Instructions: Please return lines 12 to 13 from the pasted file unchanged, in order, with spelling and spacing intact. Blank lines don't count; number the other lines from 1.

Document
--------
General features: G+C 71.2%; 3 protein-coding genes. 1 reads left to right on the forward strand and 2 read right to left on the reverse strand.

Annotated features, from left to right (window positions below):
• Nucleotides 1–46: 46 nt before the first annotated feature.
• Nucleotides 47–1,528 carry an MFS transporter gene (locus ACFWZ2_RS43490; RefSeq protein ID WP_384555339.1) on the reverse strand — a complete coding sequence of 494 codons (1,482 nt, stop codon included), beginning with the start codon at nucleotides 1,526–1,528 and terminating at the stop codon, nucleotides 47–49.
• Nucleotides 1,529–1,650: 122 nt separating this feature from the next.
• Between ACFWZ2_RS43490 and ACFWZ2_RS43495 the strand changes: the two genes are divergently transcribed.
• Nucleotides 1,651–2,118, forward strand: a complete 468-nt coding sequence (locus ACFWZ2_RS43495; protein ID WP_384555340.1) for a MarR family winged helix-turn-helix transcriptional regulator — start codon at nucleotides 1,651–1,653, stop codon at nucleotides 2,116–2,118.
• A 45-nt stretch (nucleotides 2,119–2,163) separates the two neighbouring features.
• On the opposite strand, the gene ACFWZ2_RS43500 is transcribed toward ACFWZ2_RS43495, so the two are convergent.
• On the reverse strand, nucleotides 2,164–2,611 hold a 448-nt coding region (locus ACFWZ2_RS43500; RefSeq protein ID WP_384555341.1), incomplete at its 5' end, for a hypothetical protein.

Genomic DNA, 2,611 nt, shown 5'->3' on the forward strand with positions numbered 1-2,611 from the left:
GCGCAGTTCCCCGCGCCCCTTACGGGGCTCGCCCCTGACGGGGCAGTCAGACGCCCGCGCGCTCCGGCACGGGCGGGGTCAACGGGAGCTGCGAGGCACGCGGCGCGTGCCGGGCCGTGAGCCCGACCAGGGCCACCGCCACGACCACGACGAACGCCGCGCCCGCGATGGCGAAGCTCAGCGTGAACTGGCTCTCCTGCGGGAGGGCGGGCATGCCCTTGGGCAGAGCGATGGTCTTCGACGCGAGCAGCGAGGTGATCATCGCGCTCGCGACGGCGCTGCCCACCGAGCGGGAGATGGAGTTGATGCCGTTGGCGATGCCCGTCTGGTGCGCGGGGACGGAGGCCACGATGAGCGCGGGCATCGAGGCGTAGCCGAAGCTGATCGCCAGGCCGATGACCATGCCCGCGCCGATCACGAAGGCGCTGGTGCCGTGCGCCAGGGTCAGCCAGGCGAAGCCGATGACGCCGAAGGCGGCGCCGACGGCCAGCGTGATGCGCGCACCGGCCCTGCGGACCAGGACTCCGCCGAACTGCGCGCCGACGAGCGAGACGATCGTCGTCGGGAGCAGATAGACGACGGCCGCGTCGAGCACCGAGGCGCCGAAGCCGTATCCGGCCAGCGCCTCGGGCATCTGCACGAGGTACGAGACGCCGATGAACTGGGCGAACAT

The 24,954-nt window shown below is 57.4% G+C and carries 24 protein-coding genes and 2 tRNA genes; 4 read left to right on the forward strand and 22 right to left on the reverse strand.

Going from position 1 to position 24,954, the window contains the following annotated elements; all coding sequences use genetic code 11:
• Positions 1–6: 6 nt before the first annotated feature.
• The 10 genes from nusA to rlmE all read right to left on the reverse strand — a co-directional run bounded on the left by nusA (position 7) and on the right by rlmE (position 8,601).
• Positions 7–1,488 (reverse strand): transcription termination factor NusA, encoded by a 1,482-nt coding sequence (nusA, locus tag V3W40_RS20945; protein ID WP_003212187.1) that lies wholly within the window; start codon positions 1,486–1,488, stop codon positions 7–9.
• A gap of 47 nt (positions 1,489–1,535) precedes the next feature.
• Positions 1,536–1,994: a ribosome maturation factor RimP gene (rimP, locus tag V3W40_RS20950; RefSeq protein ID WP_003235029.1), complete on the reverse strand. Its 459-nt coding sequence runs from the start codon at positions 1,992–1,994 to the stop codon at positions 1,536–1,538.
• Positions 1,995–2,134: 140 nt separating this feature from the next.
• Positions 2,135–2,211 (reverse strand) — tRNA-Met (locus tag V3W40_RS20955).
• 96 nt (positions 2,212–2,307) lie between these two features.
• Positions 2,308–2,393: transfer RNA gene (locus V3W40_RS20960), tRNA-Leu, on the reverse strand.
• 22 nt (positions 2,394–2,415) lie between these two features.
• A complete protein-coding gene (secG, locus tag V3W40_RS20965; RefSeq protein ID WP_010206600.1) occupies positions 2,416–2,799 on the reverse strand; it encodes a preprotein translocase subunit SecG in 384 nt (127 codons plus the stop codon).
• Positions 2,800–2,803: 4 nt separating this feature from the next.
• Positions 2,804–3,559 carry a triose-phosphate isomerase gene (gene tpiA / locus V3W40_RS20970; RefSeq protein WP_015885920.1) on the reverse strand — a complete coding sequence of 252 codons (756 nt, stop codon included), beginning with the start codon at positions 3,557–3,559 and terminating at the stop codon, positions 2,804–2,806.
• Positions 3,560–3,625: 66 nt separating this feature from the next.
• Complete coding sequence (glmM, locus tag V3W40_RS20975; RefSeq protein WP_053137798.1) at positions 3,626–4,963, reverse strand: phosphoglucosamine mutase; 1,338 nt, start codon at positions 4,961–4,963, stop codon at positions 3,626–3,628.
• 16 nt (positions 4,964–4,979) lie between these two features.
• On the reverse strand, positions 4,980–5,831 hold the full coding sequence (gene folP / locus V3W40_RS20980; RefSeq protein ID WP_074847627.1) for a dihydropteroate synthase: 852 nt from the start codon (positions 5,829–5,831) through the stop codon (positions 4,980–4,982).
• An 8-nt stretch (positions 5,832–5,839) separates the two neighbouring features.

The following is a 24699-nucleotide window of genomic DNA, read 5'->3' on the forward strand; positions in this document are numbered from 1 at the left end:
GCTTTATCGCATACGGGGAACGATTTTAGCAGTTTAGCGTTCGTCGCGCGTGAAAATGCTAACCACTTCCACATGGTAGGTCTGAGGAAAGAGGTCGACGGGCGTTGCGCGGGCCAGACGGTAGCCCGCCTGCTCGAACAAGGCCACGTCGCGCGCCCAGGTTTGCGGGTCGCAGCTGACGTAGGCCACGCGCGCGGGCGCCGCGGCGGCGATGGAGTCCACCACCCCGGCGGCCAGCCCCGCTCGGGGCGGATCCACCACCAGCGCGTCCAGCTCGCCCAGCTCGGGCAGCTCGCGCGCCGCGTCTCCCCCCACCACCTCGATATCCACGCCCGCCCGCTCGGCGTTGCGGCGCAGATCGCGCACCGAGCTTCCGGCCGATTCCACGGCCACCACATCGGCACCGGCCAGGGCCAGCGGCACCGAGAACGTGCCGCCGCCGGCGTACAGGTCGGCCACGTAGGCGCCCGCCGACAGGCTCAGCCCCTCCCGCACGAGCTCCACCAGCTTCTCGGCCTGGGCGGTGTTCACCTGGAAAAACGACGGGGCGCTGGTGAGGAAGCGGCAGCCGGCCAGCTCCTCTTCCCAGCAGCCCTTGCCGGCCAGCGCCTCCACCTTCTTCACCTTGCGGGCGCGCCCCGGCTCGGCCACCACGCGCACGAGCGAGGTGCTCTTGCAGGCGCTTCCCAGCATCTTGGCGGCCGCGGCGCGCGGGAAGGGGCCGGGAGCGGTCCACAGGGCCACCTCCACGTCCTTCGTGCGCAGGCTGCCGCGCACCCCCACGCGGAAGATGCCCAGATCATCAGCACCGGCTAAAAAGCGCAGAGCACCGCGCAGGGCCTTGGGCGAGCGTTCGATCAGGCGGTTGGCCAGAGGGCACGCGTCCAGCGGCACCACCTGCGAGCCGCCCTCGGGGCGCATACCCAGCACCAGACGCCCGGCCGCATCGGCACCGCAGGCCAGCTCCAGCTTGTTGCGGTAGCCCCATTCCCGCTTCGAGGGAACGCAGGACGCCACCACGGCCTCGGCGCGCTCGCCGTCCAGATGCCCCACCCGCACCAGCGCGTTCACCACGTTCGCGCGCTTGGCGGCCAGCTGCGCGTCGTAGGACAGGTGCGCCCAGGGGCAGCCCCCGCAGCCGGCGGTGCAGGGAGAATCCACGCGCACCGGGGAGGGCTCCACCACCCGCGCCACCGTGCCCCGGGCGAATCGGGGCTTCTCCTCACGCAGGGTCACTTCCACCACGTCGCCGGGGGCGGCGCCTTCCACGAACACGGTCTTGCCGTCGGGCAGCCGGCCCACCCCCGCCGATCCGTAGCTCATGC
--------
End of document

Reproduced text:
GCGCAGTTCCCCGCGCCCCTTACGGGGCTCGCCCCTGACGGGGCAGTCAGACGCCCGCGCGCTCCGGCACGGGCGGGGTCAACGGGAGCTGCGAGGCACGCGGCGCGTGCCGGGCCGTGAGCCCGACCAGGGCCACCGCCACGACCACGACGAACGCCGCGCCCGCGATGGCGAAGCTCAGCGTGAACTGGCTCTCCTGCGGGAGGGCGGGCATGCCCTTGGGCAGAGCGATGGTCTTCGACGCGAGCAGCGAGGTGATCATCGCGCTCGCGACGGCGCTGCCCACCGAGCGGGAGATGGAGTTGATGCCGTTGGCGATGCCCGTCTGGTGCGCGGGGACGGAGGCCACGATGAGCGCGGGCATCGAGGCGTAGCCGAAGCTGATCGCCAGGCCGATGACCATGCCCGCGCCGATCACGAAGGCGCTGGTGCCGTGCGCCAGGGTCAGCCAGGCGAAGCCGATGACGCCGAAGGCGGCGCCGACGGCCAGCGTGATGCGCGCACCGGCCCTGCGGACCAGGACTCCGCCGAACTGCGCGCCGACGAGCGAGACGATCGTCGTCGGGAGCAGATAGACGACGGCCGCGTCGAGCACCGAGGCGCCGAAGCCGTATCCGGCCAGCGCCTCGGGCATCTGCACGAGGTACGAGACGCCGATGAACTGGGCGAACAT

The 24,954-nt window shown below is 57.4% G+C and carries 24 protein-coding genes and 2 tRNA genes; 4 read left to right on the forward strand and 22 right to left on the reverse strand.